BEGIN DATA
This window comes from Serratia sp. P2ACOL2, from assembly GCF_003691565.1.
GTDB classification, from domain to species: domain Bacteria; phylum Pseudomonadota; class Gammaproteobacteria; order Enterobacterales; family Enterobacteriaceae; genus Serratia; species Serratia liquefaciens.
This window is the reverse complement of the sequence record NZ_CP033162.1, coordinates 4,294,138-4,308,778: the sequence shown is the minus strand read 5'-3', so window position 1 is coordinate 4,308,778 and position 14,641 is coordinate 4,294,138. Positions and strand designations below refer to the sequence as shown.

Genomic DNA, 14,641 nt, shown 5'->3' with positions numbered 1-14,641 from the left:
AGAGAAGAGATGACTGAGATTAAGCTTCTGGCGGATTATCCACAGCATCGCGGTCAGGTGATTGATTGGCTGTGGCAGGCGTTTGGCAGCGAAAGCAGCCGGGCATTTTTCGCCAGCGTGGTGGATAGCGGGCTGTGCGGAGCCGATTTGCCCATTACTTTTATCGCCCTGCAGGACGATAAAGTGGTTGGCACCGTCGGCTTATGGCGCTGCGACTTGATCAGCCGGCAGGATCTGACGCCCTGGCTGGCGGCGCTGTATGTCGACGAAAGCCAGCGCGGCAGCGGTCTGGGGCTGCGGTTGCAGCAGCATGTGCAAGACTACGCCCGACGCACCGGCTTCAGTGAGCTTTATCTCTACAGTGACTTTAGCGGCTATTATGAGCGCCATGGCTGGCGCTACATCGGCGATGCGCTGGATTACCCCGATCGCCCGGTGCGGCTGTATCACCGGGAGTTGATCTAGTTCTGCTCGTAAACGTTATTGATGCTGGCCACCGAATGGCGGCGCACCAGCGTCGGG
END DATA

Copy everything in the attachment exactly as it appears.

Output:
This window comes from Serratia sp. P2ACOL2, from assembly GCF_003691565.1.
GTDB classification, from domain to species: domain Bacteria; phylum Pseudomonadota; class Gammaproteobacteria; order Enterobacterales; family Enterobacteriaceae; genus Serratia; species Serratia liquefaciens.
This window is the reverse complement of the sequence record NZ_CP033162.1, coordinates 4,294,138-4,308,778: the sequence shown is the minus strand read 5'-3', so window position 1 is coordinate 4,308,778 and position 14,641 is coordinate 4,294,138. Positions and strand designations below refer to the sequence as shown.

Genomic DNA, 14,641 nt, shown 5'->3' with positions numbered 1-14,641 from the left:
AGAGAAGAGATGACTGAGATTAAGCTTCTGGCGGATTATCCACAGCATCGCGGTCAGGTGATTGATTGGCTGTGGCAGGCGTTTGGCAGCGAAAGCAGCCGGGCATTTTTCGCCAGCGTGGTGGATAGCGGGCTGTGCGGAGCCGATTTGCCCATTACTTTTATCGCCCTGCAGGACGATAAAGTGGTTGGCACCGTCGGCTTATGGCGCTGCGACTTGATCAGCCGGCAGGATCTGACGCCCTGGCTGGCGGCGCTGTATGTCGACGAAAGCCAGCGCGGCAGCGGTCTGGGGCTGCGGTTGCAGCAGCATGTGCAAGACTACGCCCGACGCACCGGCTTCAGTGAGCTTTATCTCTACAGTGACTTTAGCGGCTATTATGAGCGCCATGGCTGGCGCTACATCGGCGATGCGCTGGATTACCCCGATCGCCCGGTGCGGCTGTATCACCGGGAGTTGATCTAGTTCTGCTCGTAAACGTTATTGATGCTGGCCACCGAATGGCGGCGCACCAGCGTCGGG